Most rules will be readily apparent (I.e., don’t damage or vandalize any part of the complex). That said, additional rules may address things like blocking entryways or walkways. Other rules may relate to things like: 

  • Pets: Most associations, if they allow pets, have restrictions on breeds or the kind of pets you can own.  
  • Noise: Most condo associations have certain rules about noise and commotion. There are probably specific things you cannot do in common areas to respect other residents. 
  • Garbage removal: If you own a detached condo somewhere with curbside pickup, you’ll probably have to store your trash and recycling in specific bins. It’s also likely you’ll need to bring bins back from the street right after garbage day. If you live in a high-rise or other kind of condominium, you may need to dispose of your garbage in a garbage chute or the dumpster for your building.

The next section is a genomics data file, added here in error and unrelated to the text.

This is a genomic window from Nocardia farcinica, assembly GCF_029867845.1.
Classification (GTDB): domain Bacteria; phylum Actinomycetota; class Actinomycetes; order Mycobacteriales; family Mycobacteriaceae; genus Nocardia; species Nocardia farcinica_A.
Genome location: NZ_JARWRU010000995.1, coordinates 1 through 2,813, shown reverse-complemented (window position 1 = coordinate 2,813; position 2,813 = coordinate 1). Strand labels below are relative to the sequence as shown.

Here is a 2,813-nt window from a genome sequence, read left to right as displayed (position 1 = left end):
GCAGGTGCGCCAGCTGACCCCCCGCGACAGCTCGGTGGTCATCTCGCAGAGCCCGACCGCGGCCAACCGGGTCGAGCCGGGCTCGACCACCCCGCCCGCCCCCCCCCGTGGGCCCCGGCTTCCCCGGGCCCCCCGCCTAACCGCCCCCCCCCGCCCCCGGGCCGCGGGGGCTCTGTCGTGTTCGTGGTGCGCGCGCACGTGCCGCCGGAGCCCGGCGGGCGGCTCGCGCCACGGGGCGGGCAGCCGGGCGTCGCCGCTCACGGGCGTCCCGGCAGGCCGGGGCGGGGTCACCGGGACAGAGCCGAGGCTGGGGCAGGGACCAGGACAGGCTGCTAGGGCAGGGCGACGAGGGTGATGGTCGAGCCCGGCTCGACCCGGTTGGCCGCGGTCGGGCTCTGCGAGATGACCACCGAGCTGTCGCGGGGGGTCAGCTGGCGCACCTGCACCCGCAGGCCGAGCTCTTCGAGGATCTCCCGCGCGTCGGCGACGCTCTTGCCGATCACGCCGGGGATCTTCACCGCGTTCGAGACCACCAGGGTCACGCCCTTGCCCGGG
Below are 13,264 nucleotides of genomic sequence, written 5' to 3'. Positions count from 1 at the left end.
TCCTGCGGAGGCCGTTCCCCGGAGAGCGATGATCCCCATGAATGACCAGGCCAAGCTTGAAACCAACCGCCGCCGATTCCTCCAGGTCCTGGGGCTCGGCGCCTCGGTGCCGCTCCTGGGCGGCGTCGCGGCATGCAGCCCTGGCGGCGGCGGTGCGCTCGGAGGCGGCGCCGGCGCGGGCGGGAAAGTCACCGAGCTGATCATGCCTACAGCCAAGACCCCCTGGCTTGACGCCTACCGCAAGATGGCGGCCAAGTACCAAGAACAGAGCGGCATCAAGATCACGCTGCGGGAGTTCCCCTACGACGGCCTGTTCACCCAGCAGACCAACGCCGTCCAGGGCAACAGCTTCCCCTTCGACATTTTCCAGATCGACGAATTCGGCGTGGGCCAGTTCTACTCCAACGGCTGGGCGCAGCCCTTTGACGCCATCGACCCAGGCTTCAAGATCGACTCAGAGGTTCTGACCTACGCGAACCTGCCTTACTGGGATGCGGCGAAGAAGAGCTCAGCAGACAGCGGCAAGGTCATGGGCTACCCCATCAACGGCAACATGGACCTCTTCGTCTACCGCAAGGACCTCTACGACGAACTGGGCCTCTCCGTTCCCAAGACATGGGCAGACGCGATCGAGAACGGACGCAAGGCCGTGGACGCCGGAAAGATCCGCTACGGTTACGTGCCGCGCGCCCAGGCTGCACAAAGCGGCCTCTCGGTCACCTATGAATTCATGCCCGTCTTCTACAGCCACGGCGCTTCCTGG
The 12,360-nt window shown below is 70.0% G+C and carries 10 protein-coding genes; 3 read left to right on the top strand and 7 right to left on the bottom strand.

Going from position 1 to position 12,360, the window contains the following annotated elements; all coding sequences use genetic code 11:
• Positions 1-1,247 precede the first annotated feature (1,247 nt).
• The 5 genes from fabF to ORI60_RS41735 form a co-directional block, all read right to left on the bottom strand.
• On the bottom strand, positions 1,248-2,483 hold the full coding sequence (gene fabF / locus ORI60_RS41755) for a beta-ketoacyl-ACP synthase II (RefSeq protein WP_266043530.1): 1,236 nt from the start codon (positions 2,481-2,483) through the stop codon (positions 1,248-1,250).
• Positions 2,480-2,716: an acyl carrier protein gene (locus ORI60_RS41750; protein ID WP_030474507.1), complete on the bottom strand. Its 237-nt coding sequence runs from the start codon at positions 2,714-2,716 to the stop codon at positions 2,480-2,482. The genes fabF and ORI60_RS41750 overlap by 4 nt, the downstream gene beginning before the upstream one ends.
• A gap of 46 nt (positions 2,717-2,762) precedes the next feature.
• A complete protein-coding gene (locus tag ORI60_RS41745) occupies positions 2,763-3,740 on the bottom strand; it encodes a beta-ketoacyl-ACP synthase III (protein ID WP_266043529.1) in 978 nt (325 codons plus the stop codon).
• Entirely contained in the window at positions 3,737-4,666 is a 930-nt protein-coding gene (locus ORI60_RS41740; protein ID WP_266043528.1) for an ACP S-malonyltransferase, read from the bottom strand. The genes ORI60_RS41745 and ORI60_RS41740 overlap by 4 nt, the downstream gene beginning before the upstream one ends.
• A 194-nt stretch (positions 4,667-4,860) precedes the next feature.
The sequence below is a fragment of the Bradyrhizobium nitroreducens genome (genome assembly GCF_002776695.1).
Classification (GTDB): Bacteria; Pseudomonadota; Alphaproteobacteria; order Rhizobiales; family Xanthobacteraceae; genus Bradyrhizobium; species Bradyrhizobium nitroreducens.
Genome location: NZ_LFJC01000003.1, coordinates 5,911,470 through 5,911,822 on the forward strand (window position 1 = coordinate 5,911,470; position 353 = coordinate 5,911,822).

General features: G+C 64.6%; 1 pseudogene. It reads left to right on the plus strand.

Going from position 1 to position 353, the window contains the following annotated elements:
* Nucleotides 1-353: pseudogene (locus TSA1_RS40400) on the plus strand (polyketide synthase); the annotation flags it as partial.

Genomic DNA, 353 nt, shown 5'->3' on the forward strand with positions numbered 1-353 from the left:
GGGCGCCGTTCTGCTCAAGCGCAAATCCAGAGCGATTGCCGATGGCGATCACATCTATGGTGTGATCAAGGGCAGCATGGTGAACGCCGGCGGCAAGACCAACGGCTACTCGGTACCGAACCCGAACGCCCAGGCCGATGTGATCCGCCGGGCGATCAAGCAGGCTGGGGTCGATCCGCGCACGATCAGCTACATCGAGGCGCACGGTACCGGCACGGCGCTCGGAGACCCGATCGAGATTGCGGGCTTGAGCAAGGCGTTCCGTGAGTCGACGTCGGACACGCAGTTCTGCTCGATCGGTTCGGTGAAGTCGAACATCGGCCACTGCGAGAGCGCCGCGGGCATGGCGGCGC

• Your unit: While you cannot alter common areas in any way, you may be able to remodel your parts of your unit with the association’s permission. The association needs to make sure you aren’t impacting load-bearing walls or putting the building’s structural integrity at risk. 

As with other kinds of HOAs, condo associations charge fees. These fees depend on the location and size of your complex and the amenities offered. Your fees go to three separate “accounts”: 

  • Operating fund: This fund is for the general maintenance of the building or complex you inhabit. This account also takes care of general repairs to exterior parts of buildings and common areas. 
  • Reserve fund: This fund is almost like a savings account for unplanned expenses and important needs. 
  • Special assessment: This fund is typically for a natural disaster or necessary repair that is well above the association’s annual budget. 

Housing Cooperative (E.g., Co-Op) 

Like condo communities, housing co-ops are shared buildings with common areas. The main differentiator for co-ops, though, is the tax ID number. When you buy into a co-op, you’re buying shares in the co-op, not a specific unit. This ownership allows you to lease a unit within the community.